The normal foot
A normal foot touches down on the outer heel, absorbs the load of the body's weight on its sole and, finally, rolls out forcefully over the big toe. There is no evidence of heightened pressure loading in the sole area.
Fallen arches (pes planovalgus)
The coloring on the foot pressure measurement image shows a flat foot strike. The spring mechanism is thus reduced in the longitudinal arch and the levels of pressure loading in the ball area are higher. The yellow and red zones illustrate this. The anatomical heel-to-toe line (shown in red) is shifted towards the inner edge o the foot. The consequences of this can be pain in the ankles, knees or back.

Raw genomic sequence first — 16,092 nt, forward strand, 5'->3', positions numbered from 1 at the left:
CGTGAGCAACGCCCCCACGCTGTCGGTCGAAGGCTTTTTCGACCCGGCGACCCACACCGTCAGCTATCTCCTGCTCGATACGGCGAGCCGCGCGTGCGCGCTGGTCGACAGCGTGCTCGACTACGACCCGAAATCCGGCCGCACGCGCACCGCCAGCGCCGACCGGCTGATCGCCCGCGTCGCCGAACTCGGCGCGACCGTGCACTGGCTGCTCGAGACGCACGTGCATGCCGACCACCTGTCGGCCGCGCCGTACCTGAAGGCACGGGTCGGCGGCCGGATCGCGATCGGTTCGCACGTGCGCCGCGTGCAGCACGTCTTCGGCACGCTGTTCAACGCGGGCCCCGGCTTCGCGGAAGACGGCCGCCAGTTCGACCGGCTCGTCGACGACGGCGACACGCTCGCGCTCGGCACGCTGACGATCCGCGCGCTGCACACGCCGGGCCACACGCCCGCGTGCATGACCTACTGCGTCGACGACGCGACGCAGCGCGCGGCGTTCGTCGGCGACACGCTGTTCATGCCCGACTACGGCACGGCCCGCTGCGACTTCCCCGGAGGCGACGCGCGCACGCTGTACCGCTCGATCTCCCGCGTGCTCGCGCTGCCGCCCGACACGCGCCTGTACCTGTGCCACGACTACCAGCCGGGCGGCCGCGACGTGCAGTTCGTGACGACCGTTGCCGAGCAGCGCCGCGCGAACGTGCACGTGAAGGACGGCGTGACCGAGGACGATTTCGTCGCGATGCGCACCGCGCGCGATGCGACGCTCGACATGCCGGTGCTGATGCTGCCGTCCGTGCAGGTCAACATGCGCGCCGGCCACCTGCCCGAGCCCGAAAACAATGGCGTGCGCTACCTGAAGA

What is particularly striking here is that, due to malalignment, the load has been completely shifted to the inner side of the foot. This translates to a smaller load area, but much higher pressure. The ankle bends at a wrong angle, leading to problems in the foot, Achilles tendon, knee or back.
The superelevated longitudinal foot arch leads to pressure peaks measurable exclusively in the heel and forefoot. However, due to the reduced load-bearing area, these pressure peaks are often significant and frequently lead to splay foot or knee problems.